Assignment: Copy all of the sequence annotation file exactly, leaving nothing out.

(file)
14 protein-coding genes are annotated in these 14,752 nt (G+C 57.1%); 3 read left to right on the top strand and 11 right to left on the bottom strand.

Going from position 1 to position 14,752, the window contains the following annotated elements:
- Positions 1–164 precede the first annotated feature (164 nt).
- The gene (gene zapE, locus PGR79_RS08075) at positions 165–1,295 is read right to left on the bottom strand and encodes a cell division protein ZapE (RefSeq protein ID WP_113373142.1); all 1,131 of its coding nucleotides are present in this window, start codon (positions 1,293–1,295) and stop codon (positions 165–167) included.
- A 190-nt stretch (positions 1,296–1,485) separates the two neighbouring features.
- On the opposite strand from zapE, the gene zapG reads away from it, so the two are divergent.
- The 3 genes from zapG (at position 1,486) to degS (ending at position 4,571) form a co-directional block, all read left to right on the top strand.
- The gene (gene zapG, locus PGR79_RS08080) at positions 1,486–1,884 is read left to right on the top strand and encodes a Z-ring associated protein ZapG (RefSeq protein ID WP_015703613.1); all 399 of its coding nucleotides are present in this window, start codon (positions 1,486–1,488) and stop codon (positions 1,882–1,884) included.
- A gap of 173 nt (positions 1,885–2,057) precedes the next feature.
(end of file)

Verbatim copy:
14 protein-coding genes are annotated in these 14,752 nt (G+C 57.1%); 3 read left to right on the top strand and 11 right to left on the bottom strand.

Going from position 1 to position 14,752, the window contains the following annotated elements:
- Positions 1–164 precede the first annotated feature (164 nt).
- The gene (gene zapE, locus PGR79_RS08075) at positions 165–1,295 is read right to left on the bottom strand and encodes a cell division protein ZapE (RefSeq protein ID WP_113373142.1); all 1,131 of its coding nucleotides are present in this window, start codon (positions 1,293–1,295) and stop codon (positions 165–167) included.
- A 190-nt stretch (positions 1,296–1,485) separates the two neighbouring features.
- On the opposite strand from zapE, the gene zapG reads away from it, so the two are divergent.
- The 3 genes from zapG (at position 1,486) to degS (ending at position 4,571) form a co-directional block, all read left to right on the top strand.
- The gene (gene zapG, locus PGR79_RS08080) at positions 1,486–1,884 is read left to right on the top strand and encodes a Z-ring associated protein ZapG (RefSeq protein ID WP_015703613.1); all 399 of its coding nucleotides are present in this window, start codon (positions 1,486–1,488) and stop codon (positions 1,882–1,884) included.
- A gap of 173 nt (positions 1,885–2,057) precedes the next feature.